ITIL has a great reputation among both IT professionals as well as business persons, and for good reason. It is a representation of the hard work, knowledge, experience and research gathered from countless individuals (and groups). By the same token, cloud computing is taking on new followers and devotees on a daily basis, once again comprising both those in the world of IT as well as business and the general population. In other words, both of these concepts (ITIL and cloud computing) are being embraced worldwide, and both of these disciplines are also IT-focused / driven / intensive as well. ITIL is widely known as THE source for proven IT processes and methodologies concerning establishing, maintaining, correcting, servicing, and planning IT infrastructure. However, ITIL has yet to be fully linked, or rather, formally applied to cloud computing.
This is somewhat odd to say the least, especially considering the fact that we know ITIL works in any grid computing / networking model, and cloud computing stems directly from it (grid computing). It would seem that a great number of individuals simply don’t want to dwell on the similarities or precursors of grid computing inherent to cloud computing. This is in all actuality a weakness because many methodologies which are essentially holdovers from traditional IT infrastructures, like ITIL, can be repurposed to serve the new computing model.
It has already been documented that instituting an ITIL program prior to a cloud computing transition (or individual service upgrade) not only cuts back on known incidents, but also improves overall functionality (in the cloud). This is largely where proponents of an ITIL-to-cloud interface are focusing their attention; on utilizing ITIL to provide a foundation for cloud computing.
However, it should be noted that ITIL can be used to assist in general cloud computing operations. The obvious limitation here is that ITIL solutions can really only be applied to certain elements / components which are essentially derived / adapted from pre-cloud technologies. This of course only applies to specific solutions; ITIL concepts for organizing or structuring assets for example, can be applied very liberally to any number of ends within a cloud model. The principal hindrance, with regards to cross ITIL – cloud computing inter-compatibility, remains the nature of a cloud computing model itself.
Because cloud computing is more or less a vendor-controlled type of service / technology, the abilities of IT personnel to modify it are severely limited (unless you own your own private cloud, but this is quite an exception). This is because any cloud computing model, at the most, only offers subscribers the ability to manage / modify up to around half of the components in said cloud model. In fact, IaaS (Infrastructure as a Service) is the only service model that allows for this level of control, the other two (SaaS and PaaS) are very limited in this regard. This is not to say that cloud computing itself is limited, but only that the current available / typical service models do not allow for a full ITIL-infused treatment, so to speak.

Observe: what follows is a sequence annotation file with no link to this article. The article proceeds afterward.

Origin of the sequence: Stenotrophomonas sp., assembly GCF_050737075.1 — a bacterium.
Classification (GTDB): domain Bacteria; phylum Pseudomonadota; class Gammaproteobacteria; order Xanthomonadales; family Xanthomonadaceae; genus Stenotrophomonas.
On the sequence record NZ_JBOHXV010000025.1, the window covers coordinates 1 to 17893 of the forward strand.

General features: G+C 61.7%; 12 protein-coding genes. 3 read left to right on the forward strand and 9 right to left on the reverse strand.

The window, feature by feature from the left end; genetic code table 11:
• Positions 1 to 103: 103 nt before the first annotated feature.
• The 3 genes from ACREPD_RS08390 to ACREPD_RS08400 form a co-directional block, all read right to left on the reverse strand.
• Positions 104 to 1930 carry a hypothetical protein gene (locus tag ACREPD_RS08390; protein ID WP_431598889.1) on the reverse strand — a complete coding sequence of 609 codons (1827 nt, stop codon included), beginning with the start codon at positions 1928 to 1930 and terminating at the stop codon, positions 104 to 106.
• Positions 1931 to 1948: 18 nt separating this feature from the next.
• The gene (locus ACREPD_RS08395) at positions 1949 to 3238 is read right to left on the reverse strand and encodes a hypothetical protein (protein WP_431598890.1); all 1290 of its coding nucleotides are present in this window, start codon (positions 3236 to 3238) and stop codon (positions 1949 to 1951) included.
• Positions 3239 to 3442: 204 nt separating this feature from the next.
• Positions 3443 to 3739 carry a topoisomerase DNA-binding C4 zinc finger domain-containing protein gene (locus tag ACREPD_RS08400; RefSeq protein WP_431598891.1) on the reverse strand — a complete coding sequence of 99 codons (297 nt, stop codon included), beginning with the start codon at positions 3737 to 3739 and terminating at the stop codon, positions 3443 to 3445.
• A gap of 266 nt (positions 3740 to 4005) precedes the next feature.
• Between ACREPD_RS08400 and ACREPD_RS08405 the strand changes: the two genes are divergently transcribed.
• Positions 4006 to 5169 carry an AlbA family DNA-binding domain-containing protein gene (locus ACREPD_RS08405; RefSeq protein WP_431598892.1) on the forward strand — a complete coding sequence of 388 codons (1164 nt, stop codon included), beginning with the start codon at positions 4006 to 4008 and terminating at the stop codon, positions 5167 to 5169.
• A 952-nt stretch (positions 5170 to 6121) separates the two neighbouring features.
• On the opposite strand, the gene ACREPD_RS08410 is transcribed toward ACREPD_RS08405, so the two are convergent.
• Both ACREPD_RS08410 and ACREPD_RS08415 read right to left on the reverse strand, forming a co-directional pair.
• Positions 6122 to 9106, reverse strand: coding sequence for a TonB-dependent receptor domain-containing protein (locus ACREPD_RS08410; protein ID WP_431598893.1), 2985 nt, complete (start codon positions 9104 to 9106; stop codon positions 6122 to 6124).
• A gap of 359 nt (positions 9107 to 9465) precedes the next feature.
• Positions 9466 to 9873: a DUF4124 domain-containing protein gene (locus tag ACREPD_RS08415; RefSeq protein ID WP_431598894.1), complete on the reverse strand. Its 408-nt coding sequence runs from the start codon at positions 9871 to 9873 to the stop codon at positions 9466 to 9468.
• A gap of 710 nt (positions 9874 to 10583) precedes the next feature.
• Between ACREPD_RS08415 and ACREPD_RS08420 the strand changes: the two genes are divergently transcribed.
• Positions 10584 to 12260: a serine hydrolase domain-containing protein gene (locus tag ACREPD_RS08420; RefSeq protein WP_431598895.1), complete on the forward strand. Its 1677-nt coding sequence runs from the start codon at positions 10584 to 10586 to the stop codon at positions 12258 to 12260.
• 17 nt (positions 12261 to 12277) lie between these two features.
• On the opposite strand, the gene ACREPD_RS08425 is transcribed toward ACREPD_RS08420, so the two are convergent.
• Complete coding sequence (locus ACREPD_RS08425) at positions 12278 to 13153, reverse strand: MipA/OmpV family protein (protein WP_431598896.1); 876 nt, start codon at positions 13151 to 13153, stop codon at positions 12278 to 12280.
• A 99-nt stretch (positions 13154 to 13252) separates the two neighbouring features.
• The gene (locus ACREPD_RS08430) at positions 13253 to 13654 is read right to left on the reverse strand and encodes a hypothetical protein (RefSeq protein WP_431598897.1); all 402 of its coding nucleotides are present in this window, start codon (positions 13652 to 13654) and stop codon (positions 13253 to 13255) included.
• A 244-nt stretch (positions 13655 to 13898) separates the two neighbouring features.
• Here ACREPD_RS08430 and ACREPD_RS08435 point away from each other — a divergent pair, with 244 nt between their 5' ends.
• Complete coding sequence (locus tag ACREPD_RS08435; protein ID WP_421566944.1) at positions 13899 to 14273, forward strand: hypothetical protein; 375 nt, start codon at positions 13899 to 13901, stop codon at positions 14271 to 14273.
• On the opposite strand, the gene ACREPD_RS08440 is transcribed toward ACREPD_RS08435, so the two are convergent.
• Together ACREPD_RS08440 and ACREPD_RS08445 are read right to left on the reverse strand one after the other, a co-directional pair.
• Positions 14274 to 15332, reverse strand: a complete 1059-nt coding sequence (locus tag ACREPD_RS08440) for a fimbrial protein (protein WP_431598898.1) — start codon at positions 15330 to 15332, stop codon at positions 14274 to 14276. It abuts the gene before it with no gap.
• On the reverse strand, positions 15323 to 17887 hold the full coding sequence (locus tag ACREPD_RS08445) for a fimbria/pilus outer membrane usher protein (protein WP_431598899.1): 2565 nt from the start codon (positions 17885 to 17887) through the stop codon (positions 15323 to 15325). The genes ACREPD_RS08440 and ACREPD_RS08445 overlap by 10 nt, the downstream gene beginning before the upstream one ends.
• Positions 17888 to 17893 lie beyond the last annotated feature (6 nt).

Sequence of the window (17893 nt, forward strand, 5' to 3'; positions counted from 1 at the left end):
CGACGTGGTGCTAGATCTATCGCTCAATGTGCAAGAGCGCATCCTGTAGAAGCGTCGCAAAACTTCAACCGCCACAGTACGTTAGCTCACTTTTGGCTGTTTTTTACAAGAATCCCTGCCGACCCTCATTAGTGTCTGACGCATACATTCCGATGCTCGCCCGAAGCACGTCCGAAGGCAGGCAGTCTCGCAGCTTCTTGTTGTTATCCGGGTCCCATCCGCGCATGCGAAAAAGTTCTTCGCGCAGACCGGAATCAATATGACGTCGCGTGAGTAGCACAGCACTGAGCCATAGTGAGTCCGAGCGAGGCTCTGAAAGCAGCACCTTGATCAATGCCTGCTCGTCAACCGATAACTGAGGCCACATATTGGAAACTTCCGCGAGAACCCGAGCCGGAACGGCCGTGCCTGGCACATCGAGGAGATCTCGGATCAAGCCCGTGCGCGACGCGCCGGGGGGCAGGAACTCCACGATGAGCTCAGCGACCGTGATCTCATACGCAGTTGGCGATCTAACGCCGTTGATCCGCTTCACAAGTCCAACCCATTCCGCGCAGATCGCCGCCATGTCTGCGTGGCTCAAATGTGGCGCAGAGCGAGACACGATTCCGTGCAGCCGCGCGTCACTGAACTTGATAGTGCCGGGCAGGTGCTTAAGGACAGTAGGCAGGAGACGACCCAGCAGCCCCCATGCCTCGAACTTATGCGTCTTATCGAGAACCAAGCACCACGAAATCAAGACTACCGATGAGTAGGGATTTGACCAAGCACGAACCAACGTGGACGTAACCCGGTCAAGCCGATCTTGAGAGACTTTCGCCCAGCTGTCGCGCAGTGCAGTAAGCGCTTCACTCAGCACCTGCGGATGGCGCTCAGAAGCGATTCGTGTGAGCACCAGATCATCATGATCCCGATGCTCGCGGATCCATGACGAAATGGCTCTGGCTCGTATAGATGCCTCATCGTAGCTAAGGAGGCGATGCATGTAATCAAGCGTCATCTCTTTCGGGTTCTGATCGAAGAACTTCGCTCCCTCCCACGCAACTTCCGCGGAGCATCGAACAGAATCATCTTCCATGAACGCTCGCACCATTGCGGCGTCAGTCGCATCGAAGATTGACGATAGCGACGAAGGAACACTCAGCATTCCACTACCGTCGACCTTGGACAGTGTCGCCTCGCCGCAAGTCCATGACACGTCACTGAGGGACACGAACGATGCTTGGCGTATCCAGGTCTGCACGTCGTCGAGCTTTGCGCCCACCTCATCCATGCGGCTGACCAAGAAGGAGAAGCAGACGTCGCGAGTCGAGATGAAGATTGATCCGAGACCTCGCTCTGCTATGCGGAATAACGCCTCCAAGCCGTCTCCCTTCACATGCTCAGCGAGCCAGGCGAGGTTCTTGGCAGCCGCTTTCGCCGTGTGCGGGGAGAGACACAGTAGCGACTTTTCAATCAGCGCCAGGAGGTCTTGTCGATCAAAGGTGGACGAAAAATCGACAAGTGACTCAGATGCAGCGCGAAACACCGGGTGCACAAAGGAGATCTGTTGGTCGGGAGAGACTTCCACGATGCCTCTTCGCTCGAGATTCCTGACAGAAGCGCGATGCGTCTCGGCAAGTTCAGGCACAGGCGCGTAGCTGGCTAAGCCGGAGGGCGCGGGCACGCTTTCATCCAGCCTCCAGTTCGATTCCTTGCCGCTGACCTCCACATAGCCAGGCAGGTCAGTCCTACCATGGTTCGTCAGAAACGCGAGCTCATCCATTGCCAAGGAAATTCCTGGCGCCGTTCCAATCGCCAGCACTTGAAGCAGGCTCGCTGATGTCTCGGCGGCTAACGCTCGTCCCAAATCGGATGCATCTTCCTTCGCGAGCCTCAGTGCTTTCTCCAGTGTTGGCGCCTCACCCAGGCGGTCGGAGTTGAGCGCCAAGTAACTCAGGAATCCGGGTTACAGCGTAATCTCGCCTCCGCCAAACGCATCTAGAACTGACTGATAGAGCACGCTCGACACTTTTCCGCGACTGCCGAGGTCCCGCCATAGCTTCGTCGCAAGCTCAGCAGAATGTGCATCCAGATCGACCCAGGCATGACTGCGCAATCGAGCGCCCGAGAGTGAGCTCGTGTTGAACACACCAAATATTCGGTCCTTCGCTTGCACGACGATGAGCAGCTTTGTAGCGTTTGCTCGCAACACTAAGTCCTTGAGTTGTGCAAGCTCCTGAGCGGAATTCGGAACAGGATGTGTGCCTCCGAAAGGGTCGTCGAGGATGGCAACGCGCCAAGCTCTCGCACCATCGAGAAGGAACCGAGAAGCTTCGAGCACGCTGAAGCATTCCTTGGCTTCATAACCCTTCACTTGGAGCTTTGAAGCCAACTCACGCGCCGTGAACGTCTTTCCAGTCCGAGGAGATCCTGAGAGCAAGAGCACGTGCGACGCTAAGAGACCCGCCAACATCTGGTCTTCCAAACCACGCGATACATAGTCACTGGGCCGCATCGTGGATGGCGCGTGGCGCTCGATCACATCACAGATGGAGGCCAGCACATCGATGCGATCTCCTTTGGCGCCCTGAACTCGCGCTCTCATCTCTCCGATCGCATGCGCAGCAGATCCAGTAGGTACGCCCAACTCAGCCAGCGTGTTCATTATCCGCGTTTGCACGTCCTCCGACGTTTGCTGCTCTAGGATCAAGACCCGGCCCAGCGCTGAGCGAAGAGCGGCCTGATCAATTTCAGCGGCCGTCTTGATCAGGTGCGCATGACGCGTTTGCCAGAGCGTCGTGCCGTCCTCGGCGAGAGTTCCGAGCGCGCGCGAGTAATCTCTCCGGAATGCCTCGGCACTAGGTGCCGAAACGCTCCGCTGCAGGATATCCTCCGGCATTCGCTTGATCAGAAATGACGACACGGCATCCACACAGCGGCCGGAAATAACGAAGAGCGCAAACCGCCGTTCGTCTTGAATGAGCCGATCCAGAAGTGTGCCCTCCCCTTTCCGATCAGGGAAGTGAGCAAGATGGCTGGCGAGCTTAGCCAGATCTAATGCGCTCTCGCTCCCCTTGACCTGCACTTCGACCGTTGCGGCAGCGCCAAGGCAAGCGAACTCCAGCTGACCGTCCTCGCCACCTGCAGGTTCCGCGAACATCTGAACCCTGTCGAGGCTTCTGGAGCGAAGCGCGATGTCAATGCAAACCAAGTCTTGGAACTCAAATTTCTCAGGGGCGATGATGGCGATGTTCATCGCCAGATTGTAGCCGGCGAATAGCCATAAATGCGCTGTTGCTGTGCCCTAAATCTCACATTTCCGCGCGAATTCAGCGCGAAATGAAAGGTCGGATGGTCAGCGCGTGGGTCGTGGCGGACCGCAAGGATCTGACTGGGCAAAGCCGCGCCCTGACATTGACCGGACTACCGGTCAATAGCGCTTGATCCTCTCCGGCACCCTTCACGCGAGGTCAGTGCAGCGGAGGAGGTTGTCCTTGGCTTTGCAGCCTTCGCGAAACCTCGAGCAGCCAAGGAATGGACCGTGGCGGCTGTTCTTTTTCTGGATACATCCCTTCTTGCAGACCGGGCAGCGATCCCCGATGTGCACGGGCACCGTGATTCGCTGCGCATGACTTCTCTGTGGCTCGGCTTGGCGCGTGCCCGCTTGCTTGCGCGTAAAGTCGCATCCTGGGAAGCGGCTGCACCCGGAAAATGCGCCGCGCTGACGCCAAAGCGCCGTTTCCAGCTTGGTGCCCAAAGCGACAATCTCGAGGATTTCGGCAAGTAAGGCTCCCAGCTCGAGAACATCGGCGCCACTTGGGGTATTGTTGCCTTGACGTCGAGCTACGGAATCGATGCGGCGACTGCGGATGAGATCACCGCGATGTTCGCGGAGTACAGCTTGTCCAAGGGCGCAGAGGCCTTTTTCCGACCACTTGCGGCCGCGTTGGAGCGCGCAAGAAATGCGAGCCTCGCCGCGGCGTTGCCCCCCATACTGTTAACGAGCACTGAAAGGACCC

On the other hand, the limited ability of ITIL to control and/or influence any cloud computing service model might simply be signaling the need for a cloud-specific adoption of ITIL. The idea of developing a cloud-specific version of ITIL has been a hot button topic in cloud computing circles for some time now (and the creation of such a thing is apparently underway behind the scenes). In the meantime, ITIL can still be used to manage those user-managed components / modules found in two of the prototypical cloud service models (IaaS and PaaS). There is no formalized approach to applying ITIL to the cloud as of right now, so those who are intrepid enough to engage in this type of activity should take the advice of others who might have done so successfully. If your institution is among the few that are able to adapt elements of ITIL to the cloud you might very well be encouraged to offer up materials for consideration in a future cloud-centric version of ITIL.
So, how can IT managers and professionals prepare for a future steeped in cloud computing and ITIL?
Employees who understand ITIL and how to implement it are not only less likely to create problems; they will gain a much better understanding of how the entire operation (in which they are participating) works. This level of understanding is becoming more and more important as businesses are beginning to utilize IT to do virtually everything (this included internal operations as well as external sales, communication with consumers, and digital product development). ITIL helps businesses to ensure that things are being done in the best manner possible, in a timely manner, with a firm crisis management system in place (should anything go wrong) in order to minimize downtime.
Cloud computing is simply the next step in the ongoing evolution of computing, networking and IT in general. All the signs of a cloud computing takeover are here; and businesses, governments and ordinary citizens are adopting cloud technologies at an increasingly rapid pace. If you or your organization are truly serious about staying current and competitive, and understanding and adoption of cloud services is pre-requisite. The obvious place to start is with generalized and affordable cloud computing training and certification.
Once you, your organization, and/or employees have a better grip on both ITIL and cloud computing, you can then start to find ways of integrating the two disciplines.